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Thomas Edison




Fact file

Full name: Thomas Alva Edison

Born: February 11, 1847; Milan, Ohio, United States

Died: October 18, 1931; Fort Myers, Florida

Who was he: Inventor and businessman

Notable inventions: Light bulb

First patent: 21 years old (electric vote recorder)

Early life

Thomas Edison was born on February 11, 1847 in Milan, Ohio.  His parents were Samuel Ogden Edison, Jr. and Nancy Matthews Elliott. Thomas was their seventh child.

“Wow, 7 children,” Demi quipped.

“If you remember back to biology chapter on evolution, that’s an example of an r strategist right there,” Jeremy replied, “that is, having many children, knowing some will not live out their lives, but others will.”

Edison started school late due to childhood illness. His mind often wandered and his teacher Alexander Crawford often called him “addled”. He was kicked out of school three months after starting.

“Wow, what an underestimation :S ?” Demi said.

“You’re sure right there Miley,” Jeremy replied.

“Imagine what change to history would have been made if Thomas Edison hadn’t believed in himself, and overcame failure?” Demi responded.

“As the old saying goes, ‘genius is 99% perspiration and 1% inspiration’,” Jeremy replied.

Edison was then home-schooled by his mother, who was previously a teacher. She encouraged and taught him to read and experiment. Many of his lessons came from reading R.G. Parker’s School of natural philosophy.

Edison’s life in Port Huron was bitter. He was partially deaf since a young age, and became became a telegraph operator after he saved Jimmie Mackenzie from being struck by a runaway train. Jimmie’s father, station agent J.U. Mackenzie of Mount Clemens, Michigan, was so grateful that he took Edison as an apprentice and trained him as a telegraph operator. Edison’s deafness helped him as it blocked out noises and prevented Edison from hearing the telegrapher sitting next to him.

One of Edison’s mentors during those early years was a fellow telegrapher and inventor named Franklin Leonard Pope, who allowed the then broke youth to live and work in the basement of his Elizabeth, New Jersey home.

Greatest inventions

Edison was a prolific inventor. Amongst his inventions include:

  • Electrographic vote recorder, which was Edison’s first patent, through a “yes” and “no” switch
  • Simplified telegraph, which didn’t require manually tapping out the message at the receiving end
  • Faster electric telegraph, which had faster signal speeds than earlier models
  • Stencil pen, which is the predecessor to tattoo pens
  • Phonograph, which recorded and reproduced audible sounds using metallic foil on a cylinder
  • Carbon transmitter, which became the basis of telephone transmitters for more than a century
  • Practical electric lamp, as Edison’s carbon filament light bulb was the first commercially viable electric light. Previous versions weren’t as durable, and used more expensive materials, such as platinum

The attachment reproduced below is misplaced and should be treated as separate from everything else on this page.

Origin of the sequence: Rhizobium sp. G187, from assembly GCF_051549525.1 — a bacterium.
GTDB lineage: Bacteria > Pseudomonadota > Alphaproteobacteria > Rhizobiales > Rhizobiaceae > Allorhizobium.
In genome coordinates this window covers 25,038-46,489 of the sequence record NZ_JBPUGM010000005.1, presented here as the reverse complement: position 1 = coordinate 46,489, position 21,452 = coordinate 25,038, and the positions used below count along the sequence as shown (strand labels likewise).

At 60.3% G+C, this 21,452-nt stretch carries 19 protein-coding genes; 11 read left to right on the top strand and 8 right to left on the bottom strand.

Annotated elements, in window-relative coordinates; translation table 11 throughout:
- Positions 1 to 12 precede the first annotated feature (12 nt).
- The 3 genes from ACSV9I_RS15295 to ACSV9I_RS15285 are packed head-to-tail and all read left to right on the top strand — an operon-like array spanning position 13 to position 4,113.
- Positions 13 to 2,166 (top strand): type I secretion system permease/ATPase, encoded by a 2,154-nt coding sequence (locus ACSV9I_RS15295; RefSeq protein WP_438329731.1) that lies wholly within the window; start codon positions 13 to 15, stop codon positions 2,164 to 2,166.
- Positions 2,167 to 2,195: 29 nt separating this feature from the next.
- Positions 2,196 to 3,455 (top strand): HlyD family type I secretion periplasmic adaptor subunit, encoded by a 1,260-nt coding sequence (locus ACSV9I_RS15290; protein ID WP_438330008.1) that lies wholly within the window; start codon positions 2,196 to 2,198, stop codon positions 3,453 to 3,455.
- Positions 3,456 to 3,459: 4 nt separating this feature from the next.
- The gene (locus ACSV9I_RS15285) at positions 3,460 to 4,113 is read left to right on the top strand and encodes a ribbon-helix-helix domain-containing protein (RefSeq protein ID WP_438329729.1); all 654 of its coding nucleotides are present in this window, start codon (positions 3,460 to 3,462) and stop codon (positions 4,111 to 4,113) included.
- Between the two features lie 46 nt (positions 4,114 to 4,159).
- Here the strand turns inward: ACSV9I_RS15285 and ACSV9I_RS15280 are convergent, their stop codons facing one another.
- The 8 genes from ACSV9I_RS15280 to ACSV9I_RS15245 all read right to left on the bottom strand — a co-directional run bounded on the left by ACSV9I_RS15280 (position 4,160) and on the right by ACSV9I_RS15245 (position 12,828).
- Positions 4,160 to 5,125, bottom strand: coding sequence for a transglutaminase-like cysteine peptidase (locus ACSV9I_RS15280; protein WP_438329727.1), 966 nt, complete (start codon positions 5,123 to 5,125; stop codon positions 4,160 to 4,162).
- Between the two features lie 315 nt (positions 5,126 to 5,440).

• Electric lighting system, which was designed to maintain the same amount of electricity throughout the device
  • Motor that regulates electricity, controlling the supply of electricity between devices such as lamps
  • Fruit preserver, sucking oxygen out of glass jars, producing vacuum-sealed jars of fruit
  • Electro magnetic brake, which was designed to stop vehicles on a railroad
  • Incandescent chandelier, which is the grouping of several incandescent lamps to create the candelier
  • Turn table for electric railway, which is an electric current that ran through the rails to reduce the chances of a short circuit
  • Ore separator, which separates magnetic and non-magnetic materials
  • Kinetographic camera, which showed successive photos in a rapid speed so as to make them appear to be moving
  • Rock crusher, using 2 hard rollers to crush rocks
  • Alkaline battery, which produced an longer-lasting battery
  • Fluorescent electric lamp, which used tungsten of calcium and strontium
  • Improved automobile, designing an automobile whose wheels were better aligned with the car

Marriage and legacy

On December 25, 1871, he married Mary Stilwell, and they had three children, Marion Estelle Edison, Thomas Alva Edison, Jr., and William Leslie Edison. His wife Mary died in 1884. On February 24, 1886, he married 19 year old Mina Miller. They had an additional three children, Madeleine Edison, Charles Edison (who took over the company upon his father’s death) and Theodore Edison.

Edison, who made the famous quote, “genius is 99% perspiration; 1% inspiration” eventually invented the light bulb:

Thomas Edison died on Oct. 18th, 1931 in New Jersey at the age of 84 years.

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Jeremy Shum

Shum interweaves science concepts with a sentimental storyline, to engage young folk, and deliver moral maxims. He holds a Bachelors in Laws, Commerce (Accounting), a Cert IV in Training & Assessment, and a Cert IV in Small Business Management.

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